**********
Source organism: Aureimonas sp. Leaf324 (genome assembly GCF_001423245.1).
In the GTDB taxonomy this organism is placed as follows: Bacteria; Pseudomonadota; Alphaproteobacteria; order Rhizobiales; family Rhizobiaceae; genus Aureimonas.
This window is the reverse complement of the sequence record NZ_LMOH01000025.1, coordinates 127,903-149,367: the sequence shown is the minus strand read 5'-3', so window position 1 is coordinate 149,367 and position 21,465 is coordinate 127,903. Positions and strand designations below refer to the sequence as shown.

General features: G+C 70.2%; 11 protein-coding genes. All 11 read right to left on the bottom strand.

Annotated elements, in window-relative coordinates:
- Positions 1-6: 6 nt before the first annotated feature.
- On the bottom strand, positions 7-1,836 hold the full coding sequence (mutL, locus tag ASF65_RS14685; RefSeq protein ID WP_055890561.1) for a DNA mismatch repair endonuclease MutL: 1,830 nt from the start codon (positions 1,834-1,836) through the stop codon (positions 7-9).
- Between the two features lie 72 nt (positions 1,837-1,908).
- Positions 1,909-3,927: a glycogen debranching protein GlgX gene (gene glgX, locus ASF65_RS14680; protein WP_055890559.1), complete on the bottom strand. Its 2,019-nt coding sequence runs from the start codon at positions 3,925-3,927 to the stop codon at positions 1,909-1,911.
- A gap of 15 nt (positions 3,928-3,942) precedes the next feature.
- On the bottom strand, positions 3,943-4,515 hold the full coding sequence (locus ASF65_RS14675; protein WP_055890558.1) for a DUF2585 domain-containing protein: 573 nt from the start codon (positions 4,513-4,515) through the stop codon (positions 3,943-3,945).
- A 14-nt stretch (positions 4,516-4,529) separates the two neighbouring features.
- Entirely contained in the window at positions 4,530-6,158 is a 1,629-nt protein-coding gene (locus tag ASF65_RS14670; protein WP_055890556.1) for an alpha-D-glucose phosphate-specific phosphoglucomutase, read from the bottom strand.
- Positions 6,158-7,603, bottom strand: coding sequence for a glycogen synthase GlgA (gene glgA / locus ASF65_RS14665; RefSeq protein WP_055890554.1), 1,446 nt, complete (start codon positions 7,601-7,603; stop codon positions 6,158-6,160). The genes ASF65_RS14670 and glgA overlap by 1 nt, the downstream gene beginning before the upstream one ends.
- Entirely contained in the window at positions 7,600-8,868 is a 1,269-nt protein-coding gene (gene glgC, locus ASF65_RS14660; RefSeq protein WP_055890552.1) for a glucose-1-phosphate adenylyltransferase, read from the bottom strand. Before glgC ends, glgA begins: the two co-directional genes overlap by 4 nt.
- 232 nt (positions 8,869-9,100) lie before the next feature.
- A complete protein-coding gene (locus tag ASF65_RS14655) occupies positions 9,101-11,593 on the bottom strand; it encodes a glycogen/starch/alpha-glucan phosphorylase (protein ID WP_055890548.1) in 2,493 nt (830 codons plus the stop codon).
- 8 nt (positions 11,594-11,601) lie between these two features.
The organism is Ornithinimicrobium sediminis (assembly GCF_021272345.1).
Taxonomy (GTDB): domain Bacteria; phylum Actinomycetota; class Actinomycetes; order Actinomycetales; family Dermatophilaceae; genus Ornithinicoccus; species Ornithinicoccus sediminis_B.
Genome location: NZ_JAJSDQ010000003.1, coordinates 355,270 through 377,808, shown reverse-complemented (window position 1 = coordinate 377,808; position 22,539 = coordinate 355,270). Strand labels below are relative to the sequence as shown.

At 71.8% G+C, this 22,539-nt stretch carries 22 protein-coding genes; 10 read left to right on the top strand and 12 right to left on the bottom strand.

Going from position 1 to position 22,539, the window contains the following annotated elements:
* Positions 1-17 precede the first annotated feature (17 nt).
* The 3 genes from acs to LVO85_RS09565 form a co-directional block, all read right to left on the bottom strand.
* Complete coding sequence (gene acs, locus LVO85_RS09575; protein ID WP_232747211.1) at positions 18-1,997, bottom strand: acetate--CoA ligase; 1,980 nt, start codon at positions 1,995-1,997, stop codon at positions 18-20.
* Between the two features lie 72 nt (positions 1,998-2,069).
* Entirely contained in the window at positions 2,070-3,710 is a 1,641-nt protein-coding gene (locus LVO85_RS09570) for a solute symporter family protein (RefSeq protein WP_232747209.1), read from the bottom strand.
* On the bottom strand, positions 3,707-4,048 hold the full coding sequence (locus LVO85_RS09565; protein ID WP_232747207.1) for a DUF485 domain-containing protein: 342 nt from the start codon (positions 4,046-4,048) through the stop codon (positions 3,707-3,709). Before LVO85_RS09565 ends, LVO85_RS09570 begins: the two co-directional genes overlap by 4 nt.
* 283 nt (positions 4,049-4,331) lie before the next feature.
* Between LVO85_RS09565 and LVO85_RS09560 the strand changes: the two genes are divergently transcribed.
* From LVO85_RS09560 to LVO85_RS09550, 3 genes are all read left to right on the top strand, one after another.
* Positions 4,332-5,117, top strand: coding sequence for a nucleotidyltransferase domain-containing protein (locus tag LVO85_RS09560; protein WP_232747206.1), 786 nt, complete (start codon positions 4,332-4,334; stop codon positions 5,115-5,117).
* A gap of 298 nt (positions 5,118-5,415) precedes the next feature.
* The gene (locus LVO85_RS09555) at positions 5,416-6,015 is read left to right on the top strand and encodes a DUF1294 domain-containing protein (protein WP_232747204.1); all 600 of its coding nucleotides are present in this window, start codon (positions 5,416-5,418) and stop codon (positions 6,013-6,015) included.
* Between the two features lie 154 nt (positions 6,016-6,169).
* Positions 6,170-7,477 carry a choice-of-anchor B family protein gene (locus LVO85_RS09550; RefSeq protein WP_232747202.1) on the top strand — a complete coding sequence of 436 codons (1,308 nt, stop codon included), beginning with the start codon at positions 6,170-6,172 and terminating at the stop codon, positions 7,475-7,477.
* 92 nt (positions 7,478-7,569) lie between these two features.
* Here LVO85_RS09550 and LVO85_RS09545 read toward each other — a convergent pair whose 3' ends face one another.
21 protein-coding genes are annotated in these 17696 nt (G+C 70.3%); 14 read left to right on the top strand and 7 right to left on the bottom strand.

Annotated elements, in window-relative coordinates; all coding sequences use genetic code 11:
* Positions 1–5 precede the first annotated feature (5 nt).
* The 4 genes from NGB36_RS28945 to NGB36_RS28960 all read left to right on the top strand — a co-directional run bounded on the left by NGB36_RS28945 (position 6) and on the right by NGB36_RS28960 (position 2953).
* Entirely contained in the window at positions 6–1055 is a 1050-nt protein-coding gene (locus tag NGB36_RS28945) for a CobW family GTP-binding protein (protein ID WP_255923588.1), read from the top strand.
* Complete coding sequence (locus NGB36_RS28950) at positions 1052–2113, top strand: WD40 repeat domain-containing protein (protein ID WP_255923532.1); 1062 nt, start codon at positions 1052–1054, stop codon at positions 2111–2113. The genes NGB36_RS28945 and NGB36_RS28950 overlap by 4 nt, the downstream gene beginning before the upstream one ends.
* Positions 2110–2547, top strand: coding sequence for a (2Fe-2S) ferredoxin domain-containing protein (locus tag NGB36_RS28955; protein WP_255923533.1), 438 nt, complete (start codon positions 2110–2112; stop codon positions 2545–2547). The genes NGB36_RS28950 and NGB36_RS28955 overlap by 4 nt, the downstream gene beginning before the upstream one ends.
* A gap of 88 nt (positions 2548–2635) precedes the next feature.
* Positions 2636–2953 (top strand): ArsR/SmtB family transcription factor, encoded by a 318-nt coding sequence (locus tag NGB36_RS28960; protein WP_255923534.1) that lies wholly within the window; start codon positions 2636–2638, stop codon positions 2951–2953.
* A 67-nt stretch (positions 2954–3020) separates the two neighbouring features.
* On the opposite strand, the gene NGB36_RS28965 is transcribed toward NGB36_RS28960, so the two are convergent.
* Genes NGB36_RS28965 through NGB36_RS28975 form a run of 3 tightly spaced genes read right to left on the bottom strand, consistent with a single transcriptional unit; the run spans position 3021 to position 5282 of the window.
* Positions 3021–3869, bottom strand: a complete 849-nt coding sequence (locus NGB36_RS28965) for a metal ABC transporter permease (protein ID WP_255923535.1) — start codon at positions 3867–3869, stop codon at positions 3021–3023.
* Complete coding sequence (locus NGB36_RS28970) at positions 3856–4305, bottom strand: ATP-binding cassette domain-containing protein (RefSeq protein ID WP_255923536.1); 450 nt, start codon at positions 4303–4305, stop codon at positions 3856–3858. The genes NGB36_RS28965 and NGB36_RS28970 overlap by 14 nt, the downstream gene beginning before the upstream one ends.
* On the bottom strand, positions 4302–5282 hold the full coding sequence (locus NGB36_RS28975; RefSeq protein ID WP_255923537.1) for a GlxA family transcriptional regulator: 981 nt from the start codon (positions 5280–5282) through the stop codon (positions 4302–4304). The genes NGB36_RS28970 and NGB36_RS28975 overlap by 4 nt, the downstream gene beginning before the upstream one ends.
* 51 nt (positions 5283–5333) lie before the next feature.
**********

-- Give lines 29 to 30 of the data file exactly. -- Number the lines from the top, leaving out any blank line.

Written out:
* On the bottom strand, positions 3,707-4,048 hold the full coding sequence (locus LVO85_RS09565; protein ID WP_232747207.1) for a DUF485 domain-containing protein: 342 nt from the start codon (positions 4,046-4,048) through the stop codon (positions 3,707-3,709). Before LVO85_RS09565 ends, LVO85_RS09570 begins: the two co-directional genes overlap by 4 nt.
* 283 nt (positions 4,049-4,331) lie before the next feature.